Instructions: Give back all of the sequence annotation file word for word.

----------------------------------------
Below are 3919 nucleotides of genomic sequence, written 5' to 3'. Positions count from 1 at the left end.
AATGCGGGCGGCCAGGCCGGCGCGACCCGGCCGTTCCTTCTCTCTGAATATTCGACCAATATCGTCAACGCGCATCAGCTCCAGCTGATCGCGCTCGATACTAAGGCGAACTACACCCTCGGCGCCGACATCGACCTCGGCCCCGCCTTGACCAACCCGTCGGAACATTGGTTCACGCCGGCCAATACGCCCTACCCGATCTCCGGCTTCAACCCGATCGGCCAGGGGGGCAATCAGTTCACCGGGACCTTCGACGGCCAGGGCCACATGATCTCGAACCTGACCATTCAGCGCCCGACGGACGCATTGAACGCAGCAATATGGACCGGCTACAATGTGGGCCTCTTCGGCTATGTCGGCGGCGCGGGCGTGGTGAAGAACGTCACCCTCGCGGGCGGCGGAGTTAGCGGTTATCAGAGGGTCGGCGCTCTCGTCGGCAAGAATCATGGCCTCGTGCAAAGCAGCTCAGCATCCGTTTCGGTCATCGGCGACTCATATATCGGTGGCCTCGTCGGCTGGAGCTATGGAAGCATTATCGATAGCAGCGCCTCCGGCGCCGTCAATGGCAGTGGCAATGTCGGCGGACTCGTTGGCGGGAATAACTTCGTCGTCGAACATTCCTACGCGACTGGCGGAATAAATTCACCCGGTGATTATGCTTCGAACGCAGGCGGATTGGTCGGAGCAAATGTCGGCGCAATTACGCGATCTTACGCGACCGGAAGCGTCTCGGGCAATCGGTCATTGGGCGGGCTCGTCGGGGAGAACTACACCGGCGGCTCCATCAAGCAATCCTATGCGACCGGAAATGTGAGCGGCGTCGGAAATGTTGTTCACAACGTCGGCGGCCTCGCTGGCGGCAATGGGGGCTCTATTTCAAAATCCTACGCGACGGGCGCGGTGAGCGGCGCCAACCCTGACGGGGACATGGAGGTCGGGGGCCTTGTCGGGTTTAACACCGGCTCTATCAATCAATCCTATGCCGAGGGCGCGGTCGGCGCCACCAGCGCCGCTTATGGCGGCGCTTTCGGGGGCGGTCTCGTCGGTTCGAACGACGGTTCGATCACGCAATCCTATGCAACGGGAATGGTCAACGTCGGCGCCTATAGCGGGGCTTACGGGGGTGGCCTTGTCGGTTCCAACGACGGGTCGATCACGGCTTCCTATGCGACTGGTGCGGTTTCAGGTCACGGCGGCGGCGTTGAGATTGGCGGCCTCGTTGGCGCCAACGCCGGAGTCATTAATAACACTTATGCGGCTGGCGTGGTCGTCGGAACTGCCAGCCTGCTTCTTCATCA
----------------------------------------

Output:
Below are 3919 nucleotides of genomic sequence, written 5' to 3'. Positions count from 1 at the left end.
AATGCGGGCGGCCAGGCCGGCGCGACCCGGCCGTTCCTTCTCTCTGAATATTCGACCAATATCGTCAACGCGCATCAGCTCCAGCTGATCGCGCTCGATACTAAGGCGAACTACACCCTCGGCGCCGACATCGACCTCGGCCCCGCCTTGACCAACCCGTCGGAACATTGGTTCACGCCGGCCAATACGCCCTACCCGATCTCCGGCTTCAACCCGATCGGCCAGGGGGGCAATCAGTTCACCGGGACCTTCGACGGCCAGGGCCACATGATCTCGAACCTGACCATTCAGCGCCCGACGGACGCATTGAACGCAGCAATATGGACCGGCTACAATGTGGGCCTCTTCGGCTATGTCGGCGGCGCGGGCGTGGTGAAGAACGTCACCCTCGCGGGCGGCGGAGTTAGCGGTTATCAGAGGGTCGGCGCTCTCGTCGGCAAGAATCATGGCCTCGTGCAAAGCAGCTCAGCATCCGTTTCGGTCATCGGCGACTCATATATCGGTGGCCTCGTCGGCTGGAGCTATGGAAGCATTATCGATAGCAGCGCCTCCGGCGCCGTCAATGGCAGTGGCAATGTCGGCGGACTCGTTGGCGGGAATAACTTCGTCGTCGAACATTCCTACGCGACTGGCGGAATAAATTCACCCGGTGATTATGCTTCGAACGCAGGCGGATTGGTCGGAGCAAATGTCGGCGCAATTACGCGATCTTACGCGACCGGAAGCGTCTCGGGCAATCGGTCATTGGGCGGGCTCGTCGGGGAGAACTACACCGGCGGCTCCATCAAGCAATCCTATGCGACCGGAAATGTGAGCGGCGTCGGAAATGTTGTTCACAACGTCGGCGGCCTCGCTGGCGGCAATGGGGGCTCTATTTCAAAATCCTACGCGACGGGCGCGGTGAGCGGCGCCAACCCTGACGGGGACATGGAGGTCGGGGGCCTTGTCGGGTTTAACACCGGCTCTATCAATCAATCCTATGCCGAGGGCGCGGTCGGCGCCACCAGCGCCGCTTATGGCGGCGCTTTCGGGGGCGGTCTCGTCGGTTCGAACGACGGTTCGATCACGCAATCCTATGCAACGGGAATGGTCAACGTCGGCGCCTATAGCGGGGCTTACGGGGGTGGCCTTGTCGGTTCCAACGACGGGTCGATCACGGCTTCCTATGCGACTGGTGCGGTTTCAGGTCACGGCGGCGGCGTTGAGATTGGCGGCCTCGTTGGCGCCAACGCCGGAGTCATTAATAACACTTATGCGGCTGGCGTGGTCGTCGGAACTGCCAGCCTGCTTCTTCATCA